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AMD Projects: Tracking STD Transmission

Integrating data to understand better the transmission networks involved in the spread of infectious disease and drug resistance

Scientist using a next-generation sequencer.

Syphilis is one of many sexually transmitted diseases that can have very serious complications when left untreated.

HIV, other sexually transmitted diseases, hepatitis, and tuberculosis (TB) affect millions of people in the United States. These infections can be spread in many ways, including sexual contact, contact with bodily fluids of an infected person, and via air droplets. Even though scientists know that certain groups—such as gay and bisexual men and persons who inject drugs—are more likely to be affected, less is known about the connections between people that result in the spread of these infections. In addition, using epidemiological data alone may not always identify links between infected persons. Understanding these connections is critical to stopping the spread of disease.

CDC scientists are using genetic information (sequence data, including next generation sequencing) for the viruses and bacteria that cause these diseases, together with demographic, geographic, and clinical data—such as risk group, age, location, and health status—to understand more about how infected people are connected. Combined, this information helps scientists identify more precisely how these diseases are spreading so that outbreaks can be stopped.

These new tools, help CDC characterize transmission networks more quickly and easily to better target rapid responses to stop the spread of infection.

By improving the tools that are currently available, CDC can learn how diseases are spreading. With this knowledge, scientists can focus additional prevention tools to help protect health and reduce infections.

Download a print-only PDF fact sheet [2 pages]

2017 Project Update

In the first three years of this AMD project, investigators identified and developed new computer software tools to merge large amounts of epidemiologic, genomic sequence, and clinical data to identify disease transmission networks. These easy-to-use tools also provide a visual representation of transmission networks and allow users to perform additional epidemiologic and sequence analyses in a single computer program.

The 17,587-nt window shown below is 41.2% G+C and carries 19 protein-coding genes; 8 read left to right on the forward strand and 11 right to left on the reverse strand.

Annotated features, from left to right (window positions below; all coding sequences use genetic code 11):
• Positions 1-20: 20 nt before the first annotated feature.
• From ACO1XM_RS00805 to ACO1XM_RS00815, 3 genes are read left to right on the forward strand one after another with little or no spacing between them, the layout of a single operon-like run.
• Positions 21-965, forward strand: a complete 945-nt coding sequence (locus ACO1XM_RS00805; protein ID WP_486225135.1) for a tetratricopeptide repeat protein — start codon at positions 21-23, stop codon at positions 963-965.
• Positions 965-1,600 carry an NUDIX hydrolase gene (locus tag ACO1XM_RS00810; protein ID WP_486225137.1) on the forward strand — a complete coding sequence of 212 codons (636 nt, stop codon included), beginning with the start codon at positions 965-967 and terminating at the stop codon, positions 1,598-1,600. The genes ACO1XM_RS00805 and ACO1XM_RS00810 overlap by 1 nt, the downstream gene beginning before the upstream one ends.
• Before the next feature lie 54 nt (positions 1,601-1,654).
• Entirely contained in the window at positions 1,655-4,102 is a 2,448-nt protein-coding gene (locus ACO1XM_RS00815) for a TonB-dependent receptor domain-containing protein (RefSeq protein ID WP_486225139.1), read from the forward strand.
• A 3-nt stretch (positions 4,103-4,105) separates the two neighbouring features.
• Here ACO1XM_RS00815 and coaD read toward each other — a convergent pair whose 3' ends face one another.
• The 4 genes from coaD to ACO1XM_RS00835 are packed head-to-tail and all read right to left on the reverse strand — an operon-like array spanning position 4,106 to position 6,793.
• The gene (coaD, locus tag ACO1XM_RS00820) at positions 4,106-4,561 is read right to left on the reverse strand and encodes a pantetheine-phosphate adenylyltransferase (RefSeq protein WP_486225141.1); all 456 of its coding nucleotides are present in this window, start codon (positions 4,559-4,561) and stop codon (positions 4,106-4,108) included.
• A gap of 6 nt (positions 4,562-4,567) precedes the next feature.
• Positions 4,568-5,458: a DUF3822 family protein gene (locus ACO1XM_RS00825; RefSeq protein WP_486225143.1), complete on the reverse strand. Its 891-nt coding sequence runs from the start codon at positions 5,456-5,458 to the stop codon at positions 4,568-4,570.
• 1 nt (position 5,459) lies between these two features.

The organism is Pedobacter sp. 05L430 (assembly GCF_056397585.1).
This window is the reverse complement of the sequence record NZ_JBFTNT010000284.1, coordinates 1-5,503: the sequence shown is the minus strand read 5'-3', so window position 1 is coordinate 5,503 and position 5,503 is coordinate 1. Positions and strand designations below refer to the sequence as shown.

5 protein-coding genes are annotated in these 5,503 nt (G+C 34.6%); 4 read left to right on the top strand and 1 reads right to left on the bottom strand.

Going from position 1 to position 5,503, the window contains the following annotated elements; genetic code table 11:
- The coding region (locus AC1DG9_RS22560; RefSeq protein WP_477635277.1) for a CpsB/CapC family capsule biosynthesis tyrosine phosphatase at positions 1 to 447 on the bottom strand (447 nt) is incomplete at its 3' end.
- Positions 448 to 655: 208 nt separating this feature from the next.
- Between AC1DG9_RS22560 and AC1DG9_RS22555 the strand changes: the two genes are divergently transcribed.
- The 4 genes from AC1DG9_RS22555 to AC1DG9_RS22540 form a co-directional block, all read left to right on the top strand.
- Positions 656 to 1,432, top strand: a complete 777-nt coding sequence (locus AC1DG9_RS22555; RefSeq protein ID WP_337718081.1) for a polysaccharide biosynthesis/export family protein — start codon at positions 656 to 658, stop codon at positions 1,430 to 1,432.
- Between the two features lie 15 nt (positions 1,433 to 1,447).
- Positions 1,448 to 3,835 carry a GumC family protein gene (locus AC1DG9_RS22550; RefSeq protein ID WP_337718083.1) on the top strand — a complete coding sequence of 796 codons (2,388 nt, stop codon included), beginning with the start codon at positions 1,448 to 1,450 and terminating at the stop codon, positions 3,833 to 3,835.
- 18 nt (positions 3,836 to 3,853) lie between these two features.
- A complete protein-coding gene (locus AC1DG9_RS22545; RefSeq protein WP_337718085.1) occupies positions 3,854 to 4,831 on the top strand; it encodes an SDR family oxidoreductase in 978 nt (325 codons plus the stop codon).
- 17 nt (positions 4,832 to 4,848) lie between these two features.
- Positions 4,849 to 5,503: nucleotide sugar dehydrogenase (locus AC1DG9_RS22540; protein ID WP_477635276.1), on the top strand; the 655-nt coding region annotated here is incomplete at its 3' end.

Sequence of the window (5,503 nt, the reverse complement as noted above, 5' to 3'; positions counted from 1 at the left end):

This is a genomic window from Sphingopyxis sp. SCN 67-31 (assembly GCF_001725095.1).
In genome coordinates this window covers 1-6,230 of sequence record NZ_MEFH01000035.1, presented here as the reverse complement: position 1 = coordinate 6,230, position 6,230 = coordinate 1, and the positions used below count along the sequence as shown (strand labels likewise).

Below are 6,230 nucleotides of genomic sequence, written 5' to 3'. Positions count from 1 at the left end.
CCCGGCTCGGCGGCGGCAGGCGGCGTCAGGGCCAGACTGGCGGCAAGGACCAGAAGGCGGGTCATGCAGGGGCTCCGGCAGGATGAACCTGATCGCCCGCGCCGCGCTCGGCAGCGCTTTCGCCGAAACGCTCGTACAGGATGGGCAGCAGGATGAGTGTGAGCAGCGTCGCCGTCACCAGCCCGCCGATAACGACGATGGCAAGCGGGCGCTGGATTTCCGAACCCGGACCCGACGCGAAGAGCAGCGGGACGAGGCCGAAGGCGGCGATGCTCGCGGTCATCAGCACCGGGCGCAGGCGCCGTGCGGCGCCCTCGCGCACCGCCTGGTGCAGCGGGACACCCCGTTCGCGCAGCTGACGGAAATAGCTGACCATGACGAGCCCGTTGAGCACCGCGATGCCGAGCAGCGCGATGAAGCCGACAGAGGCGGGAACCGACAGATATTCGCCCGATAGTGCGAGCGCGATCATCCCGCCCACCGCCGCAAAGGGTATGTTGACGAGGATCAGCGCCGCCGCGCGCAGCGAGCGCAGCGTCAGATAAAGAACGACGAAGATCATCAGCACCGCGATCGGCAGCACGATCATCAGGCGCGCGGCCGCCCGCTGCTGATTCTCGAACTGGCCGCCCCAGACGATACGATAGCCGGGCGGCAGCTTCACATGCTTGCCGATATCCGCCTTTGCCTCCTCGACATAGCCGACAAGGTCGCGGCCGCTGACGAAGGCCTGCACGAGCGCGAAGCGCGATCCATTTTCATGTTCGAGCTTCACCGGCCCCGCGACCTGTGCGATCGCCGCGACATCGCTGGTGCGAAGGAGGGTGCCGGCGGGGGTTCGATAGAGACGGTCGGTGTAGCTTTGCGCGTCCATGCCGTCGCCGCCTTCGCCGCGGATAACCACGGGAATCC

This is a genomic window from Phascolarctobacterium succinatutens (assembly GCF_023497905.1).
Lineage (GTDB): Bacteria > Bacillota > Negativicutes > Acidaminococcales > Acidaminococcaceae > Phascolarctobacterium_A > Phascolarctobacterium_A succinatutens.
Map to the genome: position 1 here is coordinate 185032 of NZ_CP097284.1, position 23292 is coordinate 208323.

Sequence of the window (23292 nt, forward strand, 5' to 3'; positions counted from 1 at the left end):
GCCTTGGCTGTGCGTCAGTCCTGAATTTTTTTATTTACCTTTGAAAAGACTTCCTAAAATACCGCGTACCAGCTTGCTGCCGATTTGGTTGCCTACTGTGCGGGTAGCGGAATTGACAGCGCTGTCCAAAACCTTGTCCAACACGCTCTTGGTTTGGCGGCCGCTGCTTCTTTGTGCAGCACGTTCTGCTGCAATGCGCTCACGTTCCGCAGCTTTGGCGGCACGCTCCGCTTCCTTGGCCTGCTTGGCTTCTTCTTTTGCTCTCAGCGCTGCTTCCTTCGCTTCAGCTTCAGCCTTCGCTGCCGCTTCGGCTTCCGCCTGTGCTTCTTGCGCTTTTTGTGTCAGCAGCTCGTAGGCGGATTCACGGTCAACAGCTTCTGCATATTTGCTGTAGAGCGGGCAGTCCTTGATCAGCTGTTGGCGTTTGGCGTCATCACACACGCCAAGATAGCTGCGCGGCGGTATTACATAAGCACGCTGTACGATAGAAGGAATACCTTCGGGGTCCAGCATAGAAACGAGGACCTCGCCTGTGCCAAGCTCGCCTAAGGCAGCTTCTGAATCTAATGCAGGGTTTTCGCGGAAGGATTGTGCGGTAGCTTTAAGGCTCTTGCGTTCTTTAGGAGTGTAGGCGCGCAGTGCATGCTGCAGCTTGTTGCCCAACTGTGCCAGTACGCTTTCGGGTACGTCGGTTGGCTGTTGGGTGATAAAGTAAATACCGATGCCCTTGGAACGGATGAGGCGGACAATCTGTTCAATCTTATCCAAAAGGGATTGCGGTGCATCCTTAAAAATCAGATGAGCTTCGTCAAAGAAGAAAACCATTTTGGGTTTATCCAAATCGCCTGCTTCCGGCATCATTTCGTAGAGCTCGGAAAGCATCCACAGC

As CDC applies these tools to analyze transmission networks more broadly, we expect to see benefits at the state and local levels. For example, in 2015, CDC used an early version of these tools to assist in an investigation of an HIV-1 outbreak in rural Indiana among a group of people who inject drugs. The tools allowed near real-time identification of subgroups of infected people and the combinations of risk factors that likely accelerated transmission in this small community. Knowing how the subgroups were related helped public health officials verify that this outbreak was local, rather than state-wide. This information facilitated a focused public health response within the county and demonstrated how useful these tools can be in early outbreak investigations. Study investigators also applied these tools to analyze newly acquired HIV infections in three states where partners of people from the Indiana outbreak lived. In addition, by linking to national HIV surveillance data, the application of these methods soon led to the identification of additional transmission clusters of concern across the country. These results were quickly shared with state health departments, where subsequent investigations began. Investigators identified high levels of transmission not detected by routine surveillance efforts, including evidence of cross-state transmission.

Investigators are now applying these new AMD tools to analyze other large CDC datasets to identify and characterize transmission networks involving HIV, as well as other infections, such as TB, hepatitis, and Neisseria gonorrhea. Additional work is underway to develop secure web-based and portable versions of these tools to share with state and local partners.